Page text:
My brother, Vincent, has lived in the Marble Hill neighborhood of the Bronx/Manhattan for 20 years. He was content with his little studio dwelling in a large apartment building, which was cozy and warm. Although he was able to accommodate us as guests throughout the years, the apartment wasn’t that interesting, and didn’t allow for any privacy. No complaints, though, because it provided us with free NYC accommodations, and great access to Manhattan and Brooklyn.
All of my visits to this little abode required me to begin the journey home through an interesting neighborhood. Each time I meandered through the city streets, I found myself noticing a certain house, and how it was set back off the street, a little farther in than the others. I couldn’t help but wonder what stories this old, vintage house could tell.
In 2009, Vincent decided that he wanted to be a home owner. He took serveral months, and finally found that the house that I was always curious about, was for sale. He bought it in April of 2010. The family who owned the house at that time, wasn’t related to the original owners, but they had some pictures and some historic information about the original family and house.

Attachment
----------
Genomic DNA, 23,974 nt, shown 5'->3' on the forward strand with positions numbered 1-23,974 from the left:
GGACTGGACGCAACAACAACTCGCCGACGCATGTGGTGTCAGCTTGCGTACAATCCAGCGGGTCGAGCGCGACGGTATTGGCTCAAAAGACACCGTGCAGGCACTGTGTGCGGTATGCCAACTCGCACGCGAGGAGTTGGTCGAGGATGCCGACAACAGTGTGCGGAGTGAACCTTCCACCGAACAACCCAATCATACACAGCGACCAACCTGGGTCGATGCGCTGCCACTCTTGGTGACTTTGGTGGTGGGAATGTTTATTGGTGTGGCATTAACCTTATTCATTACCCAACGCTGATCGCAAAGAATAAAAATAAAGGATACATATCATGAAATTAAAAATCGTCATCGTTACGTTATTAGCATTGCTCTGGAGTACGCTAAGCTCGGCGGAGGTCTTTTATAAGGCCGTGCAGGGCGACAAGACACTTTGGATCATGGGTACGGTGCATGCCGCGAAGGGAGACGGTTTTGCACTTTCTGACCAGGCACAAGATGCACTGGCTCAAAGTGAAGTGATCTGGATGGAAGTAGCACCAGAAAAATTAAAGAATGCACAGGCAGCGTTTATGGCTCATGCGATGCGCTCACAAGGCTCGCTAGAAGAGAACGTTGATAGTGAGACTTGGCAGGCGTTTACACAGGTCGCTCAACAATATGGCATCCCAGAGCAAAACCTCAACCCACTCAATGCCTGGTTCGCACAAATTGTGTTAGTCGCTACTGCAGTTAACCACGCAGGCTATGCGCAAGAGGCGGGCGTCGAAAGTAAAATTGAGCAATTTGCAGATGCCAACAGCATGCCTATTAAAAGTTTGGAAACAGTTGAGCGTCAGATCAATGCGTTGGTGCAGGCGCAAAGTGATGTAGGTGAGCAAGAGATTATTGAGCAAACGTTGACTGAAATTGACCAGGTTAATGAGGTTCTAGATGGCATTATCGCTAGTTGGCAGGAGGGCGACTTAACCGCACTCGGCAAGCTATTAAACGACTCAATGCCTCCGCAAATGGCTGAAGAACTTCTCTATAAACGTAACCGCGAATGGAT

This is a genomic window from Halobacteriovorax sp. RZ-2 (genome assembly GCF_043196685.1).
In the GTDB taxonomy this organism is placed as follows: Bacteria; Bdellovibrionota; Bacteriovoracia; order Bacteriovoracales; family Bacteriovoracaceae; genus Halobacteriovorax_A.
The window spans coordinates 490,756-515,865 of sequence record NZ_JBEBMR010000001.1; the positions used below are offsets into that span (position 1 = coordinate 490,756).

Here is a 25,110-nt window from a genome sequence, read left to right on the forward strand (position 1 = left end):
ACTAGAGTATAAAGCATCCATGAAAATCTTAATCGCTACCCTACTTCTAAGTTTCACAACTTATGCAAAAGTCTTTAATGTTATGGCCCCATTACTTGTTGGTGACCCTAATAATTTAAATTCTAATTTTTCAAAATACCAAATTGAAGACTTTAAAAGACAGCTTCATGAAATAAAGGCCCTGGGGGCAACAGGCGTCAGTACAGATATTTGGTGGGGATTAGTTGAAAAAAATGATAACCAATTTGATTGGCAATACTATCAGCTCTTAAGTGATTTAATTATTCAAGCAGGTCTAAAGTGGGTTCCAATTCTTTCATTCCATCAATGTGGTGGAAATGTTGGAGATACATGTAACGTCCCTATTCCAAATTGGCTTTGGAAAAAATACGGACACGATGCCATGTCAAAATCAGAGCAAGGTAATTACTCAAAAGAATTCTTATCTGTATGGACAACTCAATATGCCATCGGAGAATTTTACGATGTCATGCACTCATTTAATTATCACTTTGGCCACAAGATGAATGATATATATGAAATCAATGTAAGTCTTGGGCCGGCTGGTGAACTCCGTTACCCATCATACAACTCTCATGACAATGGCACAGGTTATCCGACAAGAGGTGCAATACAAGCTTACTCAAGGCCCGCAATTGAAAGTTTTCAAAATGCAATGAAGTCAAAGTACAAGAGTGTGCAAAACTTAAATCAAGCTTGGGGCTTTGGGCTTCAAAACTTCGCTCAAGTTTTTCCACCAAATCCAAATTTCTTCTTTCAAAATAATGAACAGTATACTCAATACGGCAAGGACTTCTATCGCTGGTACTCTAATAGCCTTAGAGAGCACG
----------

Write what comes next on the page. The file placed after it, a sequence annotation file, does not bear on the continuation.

The original owners were named Buzzini. At that time, in the early 1900’s, there were only 45 states in our union as evidenced by the flag that seemed to be proudly displayed out front. (1907 saw the addition of Oklahoma. New Mexico and Arizona were admitted in 1912, and of course, Hawaii and Alaska in 1959).
The Buzzini’s were in the “Everything for the Kitchen” business. As a result, they had what might have been considered a state-of-the-art kitchen at the turn of the 20th century.
So, Vincent has been busy for the last 2 years renovating this old house. He has some friends who have talent and experience in interior design, who are creatively leading the efforts by providing ideas and advice. The house has 5 floors. The top three are the “living” space, with 2 floors in the basement. Two or three fire places enhance a few of the rooms in the “living” spaces, and a sun deck is situated off one of the bedrooms.
In addition to the 2 floors in the basement, this sub terrain also has an entry way into a tunnel that is thought to have once been a secret passageway for troops during the Revolutionary War. The tunnel doesn’t go too far, as it collapsed during a city street improvement project some years ago.
The kitchen no longer has any old appliances, however it does have the original tiled floor. This floor is such a gem, and a peak into the past.
The house is far from being done. I’m not sure it will ever really be done. But, I can say that every time I visit, noticable changes have taken place, and the next set of plans have been launched. I look forward to being entertained for years to come, as I watch this house transform into his home.